Symbolism of the 's shifts

                          quote:
                          Originally posted by Stencil:
                          The question of the staircase is very important ian, and also harder to answer than the doors.

                          Whereas you could say either one of the people being shot at 'closed' the doors, or that Tom did it (my own favourite), how and why the staircase expanded is difficult. As I remember it, Tom, Wax and Jed were at the top (in the Great Hall), Reston was being pulled up, Holloway was lost and Navidson was at the bottom of the stairs. So if, as we think, the reflects the expectations of one (or more) of its inhabitants, which one wanted the staircase to expand?

                          Perhaps Tom, who was always scared by that place, wanted to get as far away as possible, and inadvertently made the staircase expand. That would make his drinking not only an act of grief, but also of guilt. However, if that were true, the would shorten the upper level, not the lower. I can't see Reston having and effect for the same reason, nor Wax. Jed was already dead, so I'll leave him out.

                          That leaves Holloway and Navidson. If Holloway was still alive, then one could argue it was him trying to stop Navidson escaping. That seems alright, but there's no evidence he was there (that's another good question - where did Holloway go?) and persumably he'd try to stop the whole team leaving, not just Navidson.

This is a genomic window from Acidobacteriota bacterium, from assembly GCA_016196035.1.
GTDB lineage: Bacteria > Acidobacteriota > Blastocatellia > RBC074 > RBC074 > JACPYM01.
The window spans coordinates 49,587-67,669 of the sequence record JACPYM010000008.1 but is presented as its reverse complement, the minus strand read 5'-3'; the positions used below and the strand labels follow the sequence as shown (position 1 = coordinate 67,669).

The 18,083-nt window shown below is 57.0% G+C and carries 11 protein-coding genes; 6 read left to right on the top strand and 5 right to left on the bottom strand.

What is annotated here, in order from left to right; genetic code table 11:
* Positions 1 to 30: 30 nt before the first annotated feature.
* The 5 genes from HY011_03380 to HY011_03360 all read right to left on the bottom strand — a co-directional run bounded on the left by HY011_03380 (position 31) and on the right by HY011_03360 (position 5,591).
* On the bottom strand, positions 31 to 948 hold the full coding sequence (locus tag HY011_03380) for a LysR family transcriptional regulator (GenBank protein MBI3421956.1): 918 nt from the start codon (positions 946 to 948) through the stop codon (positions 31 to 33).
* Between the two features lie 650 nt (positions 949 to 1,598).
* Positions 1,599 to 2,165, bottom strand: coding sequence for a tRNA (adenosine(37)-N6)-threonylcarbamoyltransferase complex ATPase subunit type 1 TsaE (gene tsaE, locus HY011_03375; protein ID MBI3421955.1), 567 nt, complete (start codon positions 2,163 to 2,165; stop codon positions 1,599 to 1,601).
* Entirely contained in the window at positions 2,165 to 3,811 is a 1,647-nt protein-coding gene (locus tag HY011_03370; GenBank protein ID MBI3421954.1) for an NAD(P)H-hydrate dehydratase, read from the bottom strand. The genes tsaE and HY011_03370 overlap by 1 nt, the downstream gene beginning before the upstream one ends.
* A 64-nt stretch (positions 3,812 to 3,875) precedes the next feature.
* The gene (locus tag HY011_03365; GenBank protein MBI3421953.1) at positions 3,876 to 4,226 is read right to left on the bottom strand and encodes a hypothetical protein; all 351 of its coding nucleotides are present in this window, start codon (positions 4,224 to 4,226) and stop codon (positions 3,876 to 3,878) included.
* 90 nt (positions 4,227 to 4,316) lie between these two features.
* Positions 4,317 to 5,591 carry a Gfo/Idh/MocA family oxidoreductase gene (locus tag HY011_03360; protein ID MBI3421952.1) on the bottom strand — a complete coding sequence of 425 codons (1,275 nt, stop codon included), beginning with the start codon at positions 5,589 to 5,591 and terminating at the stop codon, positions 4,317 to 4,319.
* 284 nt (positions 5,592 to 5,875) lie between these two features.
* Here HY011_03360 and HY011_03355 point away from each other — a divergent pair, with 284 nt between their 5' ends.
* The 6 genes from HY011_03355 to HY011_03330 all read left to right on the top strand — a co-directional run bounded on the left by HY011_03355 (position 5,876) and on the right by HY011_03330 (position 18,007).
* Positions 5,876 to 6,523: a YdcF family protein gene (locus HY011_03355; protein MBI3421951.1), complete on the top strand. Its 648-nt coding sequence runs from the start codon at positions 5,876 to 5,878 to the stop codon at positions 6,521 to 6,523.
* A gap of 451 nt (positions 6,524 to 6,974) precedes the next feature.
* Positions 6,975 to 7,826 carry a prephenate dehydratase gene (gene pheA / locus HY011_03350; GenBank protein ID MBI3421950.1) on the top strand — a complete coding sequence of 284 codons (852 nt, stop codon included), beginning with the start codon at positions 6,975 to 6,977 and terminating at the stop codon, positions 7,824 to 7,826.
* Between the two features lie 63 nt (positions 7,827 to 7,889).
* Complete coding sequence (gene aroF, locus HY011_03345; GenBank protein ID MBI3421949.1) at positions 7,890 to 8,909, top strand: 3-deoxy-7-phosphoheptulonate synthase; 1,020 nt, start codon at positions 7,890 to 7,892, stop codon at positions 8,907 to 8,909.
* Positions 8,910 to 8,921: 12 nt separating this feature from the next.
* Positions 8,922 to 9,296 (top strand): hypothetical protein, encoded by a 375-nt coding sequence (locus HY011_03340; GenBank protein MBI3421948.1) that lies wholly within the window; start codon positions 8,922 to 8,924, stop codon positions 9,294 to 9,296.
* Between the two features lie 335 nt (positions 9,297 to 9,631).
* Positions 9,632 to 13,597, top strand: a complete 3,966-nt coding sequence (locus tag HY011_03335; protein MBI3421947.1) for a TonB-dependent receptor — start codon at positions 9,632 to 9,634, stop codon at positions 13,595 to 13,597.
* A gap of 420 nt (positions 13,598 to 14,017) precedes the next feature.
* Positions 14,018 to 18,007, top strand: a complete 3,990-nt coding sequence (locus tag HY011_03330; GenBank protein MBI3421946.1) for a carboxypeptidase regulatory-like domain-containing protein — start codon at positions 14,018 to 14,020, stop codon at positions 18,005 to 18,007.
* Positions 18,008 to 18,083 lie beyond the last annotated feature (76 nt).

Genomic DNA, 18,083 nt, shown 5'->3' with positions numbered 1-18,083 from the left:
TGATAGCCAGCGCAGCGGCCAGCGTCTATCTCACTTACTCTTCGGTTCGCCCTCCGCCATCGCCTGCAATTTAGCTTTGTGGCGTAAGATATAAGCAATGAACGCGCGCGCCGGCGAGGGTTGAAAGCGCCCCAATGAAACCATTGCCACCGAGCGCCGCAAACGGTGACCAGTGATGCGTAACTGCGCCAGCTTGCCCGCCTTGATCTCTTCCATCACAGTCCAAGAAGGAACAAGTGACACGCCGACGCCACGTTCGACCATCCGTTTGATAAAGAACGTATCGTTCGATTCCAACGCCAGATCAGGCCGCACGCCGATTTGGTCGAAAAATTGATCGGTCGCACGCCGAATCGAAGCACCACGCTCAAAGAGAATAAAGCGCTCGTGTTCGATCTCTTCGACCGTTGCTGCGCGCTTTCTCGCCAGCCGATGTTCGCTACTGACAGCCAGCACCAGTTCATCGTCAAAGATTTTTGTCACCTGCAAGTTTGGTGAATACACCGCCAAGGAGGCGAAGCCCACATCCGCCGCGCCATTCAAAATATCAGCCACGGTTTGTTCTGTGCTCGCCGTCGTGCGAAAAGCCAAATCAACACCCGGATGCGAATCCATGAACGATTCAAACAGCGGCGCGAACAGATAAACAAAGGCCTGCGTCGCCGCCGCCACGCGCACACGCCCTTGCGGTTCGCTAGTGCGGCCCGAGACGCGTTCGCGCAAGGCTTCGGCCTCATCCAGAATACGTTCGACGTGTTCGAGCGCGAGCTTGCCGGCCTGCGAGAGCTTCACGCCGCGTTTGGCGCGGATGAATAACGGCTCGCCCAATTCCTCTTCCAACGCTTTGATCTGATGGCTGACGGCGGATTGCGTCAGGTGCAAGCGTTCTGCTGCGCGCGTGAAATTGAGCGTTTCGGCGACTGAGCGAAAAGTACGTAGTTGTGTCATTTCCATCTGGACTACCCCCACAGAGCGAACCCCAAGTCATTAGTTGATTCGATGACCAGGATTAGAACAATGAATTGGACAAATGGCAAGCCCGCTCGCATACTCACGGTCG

I think it was actually Navidson who made the Staircase expand. While on the surface, he, like the rest of the team wanted out of there, deep down he didn't want it to end. Perhaps, as I've argued in the Zero G thread, he still wanted to keep his distance from Karen, was actually still running away. On the other hand, perhaps he'd twigged that Karen was intending to leave as soon as he got back, and so didn't want to face that.

                          Also interesting about the 'falling quarter' section, is that the end (just after the quarter hits the floor beside Navidson) apparently 'references' Yggdrsil (i.e. the big black dot), and Zampano and Truant's working out of the distance that coin fell is either inaccurate or incomplete, which ties in with the theme of 'inexact accuracy' explored by so-called 'John B.' in the "Exactly" thread.



                          Yes, stencil, that's exactly where I was going, but I also agree that alot of the 's "actions" are the results of the inhabitants subconcious. I'm still undecided on the staircase, but I love your arguements.

                          Comment


                          • #14
                            Symbolism of the 's shifts

                            quote:
                            Originally posted by silver474:


                            I like this. It's one of my favorite theories. Think of the caring for the people so much, wanting to protect them, but inadvertently hurting them sometimes because it doesn't understand human limitations. It's so different and separate from human experience that it does things it thinks are helpful, but aren't. Yeah.



                            I don't know how I feel about this. I don't think that the itself has any emotions of its own, only the emotions of those who are inhabiting it at the time. And that runs the gamut, all the way from love, to hate, to fear. When it's emtpy, it's harmless. But when it's not, it not nly feeds off the emotions of the inhabitants, but exaggrates them, for itself, and also for the people who have these emotions. This is just what I think, though.